There were “fundamental failures” over housing asylum seekers in military barracks, parts of which were “filthy”, inspectors found.
At Napier Barracks in Kent, people at high risk of self-harm were found in a “decrepit” so-called isolation block that was “unfit for habitation”.
The findings, published on Monday, follow inspections by the Independent Chief Inspector of Borders and Immigration (ICIBI) and Her Majesty’s Inspectorate of Prisons (HMIP).
The Home Office has faced repeated criticism over its use of Napier Barracks in Folkestone and Penally Camp in Wales to accommodate asylum seekers.
However, Home Secretary Priti Patel and immigration minister Chris Philp have both previously defended the use of such sites.
On Monday evening, the department repeated its assertion that “it is wrong to say it is not adequate for asylum seekers”.
The findings were published on the same day 115 people, including women and children, were brought ashore in Dover after crossing the Channel – the most of any day this year.
Inspectors said: “The environment at both sites, especially Napier, was impoverished, run-down and unsuitable for long-term accommodation.”
At the Kent site, residents who may have been children were also housed in the same block pending an age assessment, in one case reportedly for up to two weeks, the inspectors said.
At both locations, residents described feeling trapped in poor conditions and feared that if they moved out they would jeopardise their only source of support and possibly their asylum cases.
Inspectors added: “We met many men who described feeling depressed and hopeless at their circumstances. In our resident survey, all of those who responded at Napier and the vast majority at Penally said they had felt depressed at some points.
“At both sites about a third of respondents said they had mental health problems; about a third of respondents at Napier said they had felt suicidal.”
Residents at both locations reported being shouted at and intimidated by protesters and members of the public who did not want them there.
Health concerns over Covid-19 were also addressed in the inspectors’ findings, particularly around warnings from Public Health England and Public Health Wales.
Inspectors said: “Given the cramped communal conditions and unworkable cohorting at Napier, once one person was infected a large-scale outbreak was virtually inevitable.”
Also in the findings was that the Home Office gave its accommodation contractors less than two weeks to make each site operational.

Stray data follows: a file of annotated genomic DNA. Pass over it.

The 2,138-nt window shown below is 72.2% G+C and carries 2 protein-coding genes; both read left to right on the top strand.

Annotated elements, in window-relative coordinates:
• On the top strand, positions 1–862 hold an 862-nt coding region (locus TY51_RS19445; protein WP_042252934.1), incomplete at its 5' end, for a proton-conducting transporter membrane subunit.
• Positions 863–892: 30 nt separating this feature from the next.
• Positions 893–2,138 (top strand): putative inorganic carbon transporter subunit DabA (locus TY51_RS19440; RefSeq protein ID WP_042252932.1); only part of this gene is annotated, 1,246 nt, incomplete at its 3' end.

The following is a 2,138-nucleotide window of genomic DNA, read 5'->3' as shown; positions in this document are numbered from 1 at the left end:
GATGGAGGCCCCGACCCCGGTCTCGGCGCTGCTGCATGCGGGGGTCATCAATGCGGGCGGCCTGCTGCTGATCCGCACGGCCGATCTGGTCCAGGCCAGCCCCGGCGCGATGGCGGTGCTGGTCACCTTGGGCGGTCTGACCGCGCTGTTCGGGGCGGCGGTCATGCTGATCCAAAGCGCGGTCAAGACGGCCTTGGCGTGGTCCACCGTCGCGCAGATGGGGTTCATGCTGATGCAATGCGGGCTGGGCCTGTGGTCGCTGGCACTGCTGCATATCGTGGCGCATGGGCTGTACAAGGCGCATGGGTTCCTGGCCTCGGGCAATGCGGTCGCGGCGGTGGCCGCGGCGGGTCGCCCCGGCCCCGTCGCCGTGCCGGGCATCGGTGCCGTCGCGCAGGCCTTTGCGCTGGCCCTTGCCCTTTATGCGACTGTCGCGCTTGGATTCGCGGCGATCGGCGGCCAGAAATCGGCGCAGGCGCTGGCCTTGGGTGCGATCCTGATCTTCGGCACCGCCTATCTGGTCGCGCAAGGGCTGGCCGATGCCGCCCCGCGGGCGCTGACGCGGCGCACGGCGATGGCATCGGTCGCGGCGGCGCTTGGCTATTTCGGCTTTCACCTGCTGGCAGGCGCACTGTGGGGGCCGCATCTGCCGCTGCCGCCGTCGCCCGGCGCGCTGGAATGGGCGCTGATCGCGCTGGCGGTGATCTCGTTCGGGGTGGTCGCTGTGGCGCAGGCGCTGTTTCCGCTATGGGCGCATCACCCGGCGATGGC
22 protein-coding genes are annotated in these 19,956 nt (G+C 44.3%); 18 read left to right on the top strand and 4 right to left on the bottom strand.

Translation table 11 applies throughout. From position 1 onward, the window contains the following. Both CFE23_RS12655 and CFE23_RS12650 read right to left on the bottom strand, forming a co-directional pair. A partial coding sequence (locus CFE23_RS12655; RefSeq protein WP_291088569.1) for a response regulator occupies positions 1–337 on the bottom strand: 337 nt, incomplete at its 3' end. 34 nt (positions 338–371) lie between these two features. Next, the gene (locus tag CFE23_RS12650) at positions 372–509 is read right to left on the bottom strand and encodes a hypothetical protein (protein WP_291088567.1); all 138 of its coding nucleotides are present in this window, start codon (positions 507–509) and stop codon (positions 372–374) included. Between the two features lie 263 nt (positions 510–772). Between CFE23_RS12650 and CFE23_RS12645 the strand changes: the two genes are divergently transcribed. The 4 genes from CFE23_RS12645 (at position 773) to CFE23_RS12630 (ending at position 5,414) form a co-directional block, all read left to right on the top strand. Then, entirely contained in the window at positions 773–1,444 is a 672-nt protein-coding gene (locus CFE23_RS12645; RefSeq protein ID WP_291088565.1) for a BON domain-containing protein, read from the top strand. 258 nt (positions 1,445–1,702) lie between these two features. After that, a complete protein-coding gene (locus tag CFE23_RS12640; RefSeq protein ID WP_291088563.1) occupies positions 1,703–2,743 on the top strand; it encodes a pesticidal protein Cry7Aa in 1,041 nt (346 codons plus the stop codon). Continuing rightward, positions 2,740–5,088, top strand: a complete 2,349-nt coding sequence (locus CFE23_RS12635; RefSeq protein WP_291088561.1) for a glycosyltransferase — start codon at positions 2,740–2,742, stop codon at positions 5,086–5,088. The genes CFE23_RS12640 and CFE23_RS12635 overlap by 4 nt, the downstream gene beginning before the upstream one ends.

Responding to the inspectors’ comments, the Home Office said it had told the provider that runs the sites to put in place a robust plan to improve the services, and improvements were being made.
Reacting to the findings, Detention Action director Bella Sankey said: “This is the sort of report that should make decent people consider their positions.”
She called for the barracks to be closed immediately and for “those responsible fully held to account”.
Yvette Cooper MP, chair of the Home Affairs Select Committee, said: “At a time when the Home Secretary and Permanent Secretary have told us they are making major changes to improve the culture and the humanity of the department in response to the Wendy Williams Windrush review, this report shows they haven’t yet learnt the lessons.”
Naomi Phillips, director of policy and advocacy at British Red Cross, said: “These sites are completely inappropriate and inhumane as housing for people fleeing war, persecution and violence.
“The people we’ve spoken to in Penally have told us that they didn’t receive health screenings, were given little or no information about what was happening to them, and simply do not feel safe in the barracks.
“Our worst fears about the impact on people’s mental health have been realised.”
The publication of the inspection findings came on the same day that more people arrived in Dover aboard small boats.
A young girl wrapped up in a jacket and gloves and wearing a face mask held a woman’s hand as she walked along the quayside at the Kent port.
Others wore lifejackets and woolly hats as they sat waiting to be helped by officials.
One man seen at the port had a bandaged hand.
Temperatures in Dover overnight dipped below zero but low winds have seen a number of small boats risk the dangerous journey from France, it is believed.
Several Border Force boats have been active in the Channel on Monday for hours, on what may be one of the busiest days of the year for crossings.
At least 115 people crossed the English Channel to the UK aboard small boats on Monday, the Home Office has confirmed.
Seven boats were dealt with by Border Force on what has been the busiest day for crossings in 2021 so far, according to data from the PA news agency.
It surpasses the figure for January 9, when 103 people crossed the Dover Strait.
The latest journeys come less than a week after a boat is believed to have capsized off the coast of France, possibly leading to the deaths of one of those on board.
Three people suffering from hypothermia were taken to hospital after the failed crossing but French authorities said there may have been a fourth person on board.
Following more crossings on Sunday, more than 650 people had crossed the English Channel aboard small boats so far in 2021, more than double the figure for the same time last year, according to data analysis by the PA news agency.